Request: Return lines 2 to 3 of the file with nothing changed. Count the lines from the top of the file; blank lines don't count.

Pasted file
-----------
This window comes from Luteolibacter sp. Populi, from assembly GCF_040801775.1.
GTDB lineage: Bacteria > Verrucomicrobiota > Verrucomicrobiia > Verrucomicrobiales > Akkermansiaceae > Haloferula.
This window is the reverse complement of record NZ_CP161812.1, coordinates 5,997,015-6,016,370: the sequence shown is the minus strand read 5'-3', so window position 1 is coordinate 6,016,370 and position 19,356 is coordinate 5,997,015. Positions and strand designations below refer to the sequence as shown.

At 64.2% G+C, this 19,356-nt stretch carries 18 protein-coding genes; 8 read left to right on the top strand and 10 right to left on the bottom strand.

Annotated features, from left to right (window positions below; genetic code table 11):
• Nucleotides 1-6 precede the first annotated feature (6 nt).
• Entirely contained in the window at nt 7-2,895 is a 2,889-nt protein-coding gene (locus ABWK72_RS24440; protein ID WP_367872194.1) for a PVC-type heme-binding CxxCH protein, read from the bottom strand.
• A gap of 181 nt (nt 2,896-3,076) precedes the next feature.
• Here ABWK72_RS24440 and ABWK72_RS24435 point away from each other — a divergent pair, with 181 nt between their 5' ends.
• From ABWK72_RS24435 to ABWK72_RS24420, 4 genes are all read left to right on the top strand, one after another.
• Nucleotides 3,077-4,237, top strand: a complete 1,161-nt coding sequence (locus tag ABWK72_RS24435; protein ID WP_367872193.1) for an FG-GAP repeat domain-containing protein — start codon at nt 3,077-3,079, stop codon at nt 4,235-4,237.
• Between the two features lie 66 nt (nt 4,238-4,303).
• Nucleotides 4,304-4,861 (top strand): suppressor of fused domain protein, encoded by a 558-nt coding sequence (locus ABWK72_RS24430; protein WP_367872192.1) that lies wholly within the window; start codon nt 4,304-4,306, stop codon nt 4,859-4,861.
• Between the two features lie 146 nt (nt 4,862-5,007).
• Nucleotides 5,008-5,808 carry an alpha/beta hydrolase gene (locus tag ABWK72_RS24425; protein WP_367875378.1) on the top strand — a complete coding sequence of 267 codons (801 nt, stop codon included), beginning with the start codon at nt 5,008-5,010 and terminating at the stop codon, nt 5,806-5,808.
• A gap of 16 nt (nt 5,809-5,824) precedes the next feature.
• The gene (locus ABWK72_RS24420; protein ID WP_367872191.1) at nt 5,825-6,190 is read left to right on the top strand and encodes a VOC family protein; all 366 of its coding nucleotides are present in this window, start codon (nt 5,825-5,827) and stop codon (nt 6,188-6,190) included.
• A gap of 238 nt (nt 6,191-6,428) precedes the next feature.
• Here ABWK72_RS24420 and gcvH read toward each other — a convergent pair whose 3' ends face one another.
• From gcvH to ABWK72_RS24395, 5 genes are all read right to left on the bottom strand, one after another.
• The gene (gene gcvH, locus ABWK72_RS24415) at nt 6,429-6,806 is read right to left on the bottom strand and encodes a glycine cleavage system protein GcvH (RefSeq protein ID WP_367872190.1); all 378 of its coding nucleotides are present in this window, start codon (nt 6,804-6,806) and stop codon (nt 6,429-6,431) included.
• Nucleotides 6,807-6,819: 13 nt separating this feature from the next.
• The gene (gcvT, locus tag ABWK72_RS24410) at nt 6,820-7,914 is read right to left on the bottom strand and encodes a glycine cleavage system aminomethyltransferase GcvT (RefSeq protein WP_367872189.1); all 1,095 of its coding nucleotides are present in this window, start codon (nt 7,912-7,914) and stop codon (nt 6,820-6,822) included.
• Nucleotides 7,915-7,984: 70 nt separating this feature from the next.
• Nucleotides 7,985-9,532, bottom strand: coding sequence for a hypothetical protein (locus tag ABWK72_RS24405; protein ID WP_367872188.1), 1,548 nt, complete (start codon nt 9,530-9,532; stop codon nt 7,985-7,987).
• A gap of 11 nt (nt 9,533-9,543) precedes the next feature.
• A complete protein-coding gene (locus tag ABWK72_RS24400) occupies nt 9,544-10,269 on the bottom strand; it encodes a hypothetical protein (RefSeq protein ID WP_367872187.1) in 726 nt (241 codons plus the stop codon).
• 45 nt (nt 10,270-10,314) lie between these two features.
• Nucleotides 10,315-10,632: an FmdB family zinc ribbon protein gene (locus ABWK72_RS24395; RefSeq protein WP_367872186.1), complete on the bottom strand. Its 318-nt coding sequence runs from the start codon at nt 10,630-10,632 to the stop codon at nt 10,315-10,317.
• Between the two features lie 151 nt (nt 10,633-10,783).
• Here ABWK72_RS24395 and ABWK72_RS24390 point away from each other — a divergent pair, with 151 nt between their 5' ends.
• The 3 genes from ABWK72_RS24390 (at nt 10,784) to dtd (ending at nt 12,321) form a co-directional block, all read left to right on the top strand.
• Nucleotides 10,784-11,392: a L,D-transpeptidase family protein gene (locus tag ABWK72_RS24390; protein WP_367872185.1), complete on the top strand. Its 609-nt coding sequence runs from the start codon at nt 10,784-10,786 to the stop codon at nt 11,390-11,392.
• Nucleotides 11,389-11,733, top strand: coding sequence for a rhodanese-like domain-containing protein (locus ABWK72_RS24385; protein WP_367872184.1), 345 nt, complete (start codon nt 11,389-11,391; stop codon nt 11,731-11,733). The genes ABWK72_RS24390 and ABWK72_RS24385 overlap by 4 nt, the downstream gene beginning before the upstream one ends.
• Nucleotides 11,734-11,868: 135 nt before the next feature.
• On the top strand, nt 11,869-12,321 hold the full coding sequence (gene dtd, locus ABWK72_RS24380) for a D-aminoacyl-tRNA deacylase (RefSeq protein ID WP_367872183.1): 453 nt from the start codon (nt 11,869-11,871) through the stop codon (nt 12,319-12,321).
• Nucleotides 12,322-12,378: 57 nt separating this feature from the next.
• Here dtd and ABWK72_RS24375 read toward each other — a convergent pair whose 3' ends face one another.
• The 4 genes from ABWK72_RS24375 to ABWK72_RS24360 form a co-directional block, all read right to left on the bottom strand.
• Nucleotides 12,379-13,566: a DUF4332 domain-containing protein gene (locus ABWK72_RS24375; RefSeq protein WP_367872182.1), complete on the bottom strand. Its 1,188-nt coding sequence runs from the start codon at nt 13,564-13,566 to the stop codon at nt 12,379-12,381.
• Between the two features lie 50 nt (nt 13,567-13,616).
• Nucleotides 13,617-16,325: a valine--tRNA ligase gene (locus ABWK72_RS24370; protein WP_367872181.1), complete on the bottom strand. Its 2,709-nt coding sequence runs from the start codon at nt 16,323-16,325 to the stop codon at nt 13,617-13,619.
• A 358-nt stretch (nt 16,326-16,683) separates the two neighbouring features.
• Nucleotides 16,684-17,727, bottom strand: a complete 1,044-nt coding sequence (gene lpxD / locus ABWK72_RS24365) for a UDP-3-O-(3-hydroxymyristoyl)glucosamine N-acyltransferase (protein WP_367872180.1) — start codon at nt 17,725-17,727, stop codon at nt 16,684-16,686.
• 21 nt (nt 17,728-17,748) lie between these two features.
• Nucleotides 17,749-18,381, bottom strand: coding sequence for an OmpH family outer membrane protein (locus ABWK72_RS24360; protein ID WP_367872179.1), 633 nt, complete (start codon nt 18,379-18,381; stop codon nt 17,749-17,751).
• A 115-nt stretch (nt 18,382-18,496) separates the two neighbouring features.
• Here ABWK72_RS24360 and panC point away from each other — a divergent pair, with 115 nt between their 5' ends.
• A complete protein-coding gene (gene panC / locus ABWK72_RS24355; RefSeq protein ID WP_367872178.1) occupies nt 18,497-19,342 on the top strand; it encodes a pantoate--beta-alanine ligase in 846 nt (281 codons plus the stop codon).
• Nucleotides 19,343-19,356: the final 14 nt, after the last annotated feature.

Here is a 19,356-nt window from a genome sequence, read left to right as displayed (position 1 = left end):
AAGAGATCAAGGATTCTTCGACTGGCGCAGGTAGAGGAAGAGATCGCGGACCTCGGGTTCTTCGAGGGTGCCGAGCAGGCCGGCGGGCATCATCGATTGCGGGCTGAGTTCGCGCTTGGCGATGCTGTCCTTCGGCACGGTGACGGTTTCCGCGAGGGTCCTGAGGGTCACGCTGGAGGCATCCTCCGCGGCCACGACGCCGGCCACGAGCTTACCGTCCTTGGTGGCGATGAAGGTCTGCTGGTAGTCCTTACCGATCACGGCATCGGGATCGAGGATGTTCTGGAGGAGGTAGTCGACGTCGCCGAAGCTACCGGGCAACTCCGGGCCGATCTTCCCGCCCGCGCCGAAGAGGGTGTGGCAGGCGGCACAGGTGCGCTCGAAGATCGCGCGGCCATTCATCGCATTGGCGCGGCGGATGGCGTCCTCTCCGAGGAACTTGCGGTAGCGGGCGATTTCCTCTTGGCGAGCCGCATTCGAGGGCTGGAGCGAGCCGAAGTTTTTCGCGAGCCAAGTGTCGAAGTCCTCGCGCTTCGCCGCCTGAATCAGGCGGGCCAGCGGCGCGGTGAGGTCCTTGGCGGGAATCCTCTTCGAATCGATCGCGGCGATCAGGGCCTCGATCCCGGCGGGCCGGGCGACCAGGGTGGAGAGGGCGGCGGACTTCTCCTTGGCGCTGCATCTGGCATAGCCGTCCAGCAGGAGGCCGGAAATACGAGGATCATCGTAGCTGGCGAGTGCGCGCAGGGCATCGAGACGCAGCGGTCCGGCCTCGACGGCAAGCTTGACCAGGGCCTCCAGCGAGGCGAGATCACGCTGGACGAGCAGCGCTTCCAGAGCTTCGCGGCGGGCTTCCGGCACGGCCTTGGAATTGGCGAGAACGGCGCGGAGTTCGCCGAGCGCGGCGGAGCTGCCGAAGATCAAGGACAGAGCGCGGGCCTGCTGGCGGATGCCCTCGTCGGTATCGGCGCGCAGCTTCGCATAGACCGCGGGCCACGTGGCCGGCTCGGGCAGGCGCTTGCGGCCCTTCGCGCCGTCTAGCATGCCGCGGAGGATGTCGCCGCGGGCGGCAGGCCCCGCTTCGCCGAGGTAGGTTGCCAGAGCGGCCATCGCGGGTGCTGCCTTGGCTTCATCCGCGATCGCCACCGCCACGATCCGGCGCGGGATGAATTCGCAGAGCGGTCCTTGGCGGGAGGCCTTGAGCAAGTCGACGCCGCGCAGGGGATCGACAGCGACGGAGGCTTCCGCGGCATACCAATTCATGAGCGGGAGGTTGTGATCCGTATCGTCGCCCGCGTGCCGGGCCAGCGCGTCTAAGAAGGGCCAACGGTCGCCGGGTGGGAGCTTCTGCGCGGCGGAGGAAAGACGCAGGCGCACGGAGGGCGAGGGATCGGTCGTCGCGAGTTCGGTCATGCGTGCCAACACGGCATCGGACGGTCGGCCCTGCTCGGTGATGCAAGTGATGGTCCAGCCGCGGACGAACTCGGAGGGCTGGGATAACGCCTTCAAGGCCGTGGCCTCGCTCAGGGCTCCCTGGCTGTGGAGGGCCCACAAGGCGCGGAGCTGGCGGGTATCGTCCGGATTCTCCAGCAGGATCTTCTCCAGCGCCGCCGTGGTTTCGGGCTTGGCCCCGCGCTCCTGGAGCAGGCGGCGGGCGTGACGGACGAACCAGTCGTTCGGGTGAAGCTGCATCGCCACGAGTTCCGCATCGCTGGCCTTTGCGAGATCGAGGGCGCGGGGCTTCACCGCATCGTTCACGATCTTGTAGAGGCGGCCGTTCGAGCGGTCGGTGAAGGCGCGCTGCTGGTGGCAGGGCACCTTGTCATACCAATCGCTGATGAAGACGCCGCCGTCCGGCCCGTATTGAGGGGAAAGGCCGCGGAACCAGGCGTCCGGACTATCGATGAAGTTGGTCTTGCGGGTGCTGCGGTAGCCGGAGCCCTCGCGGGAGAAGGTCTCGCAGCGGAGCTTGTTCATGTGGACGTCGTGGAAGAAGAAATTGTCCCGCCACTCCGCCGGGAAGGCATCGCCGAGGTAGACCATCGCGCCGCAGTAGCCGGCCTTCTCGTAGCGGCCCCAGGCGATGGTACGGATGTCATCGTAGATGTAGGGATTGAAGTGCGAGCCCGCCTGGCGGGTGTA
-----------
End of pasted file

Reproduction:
GTDB lineage: Bacteria > Verrucomicrobiota > Verrucomicrobiia > Verrucomicrobiales > Akkermansiaceae > Haloferula.
This window is the reverse complement of record NZ_CP161812.1, coordinates 5,997,015-6,016,370: the sequence shown is the minus strand read 5'-3', so window position 1 is coordinate 6,016,370 and position 19,356 is coordinate 5,997,015. Positions and strand designations below refer to the sequence as shown.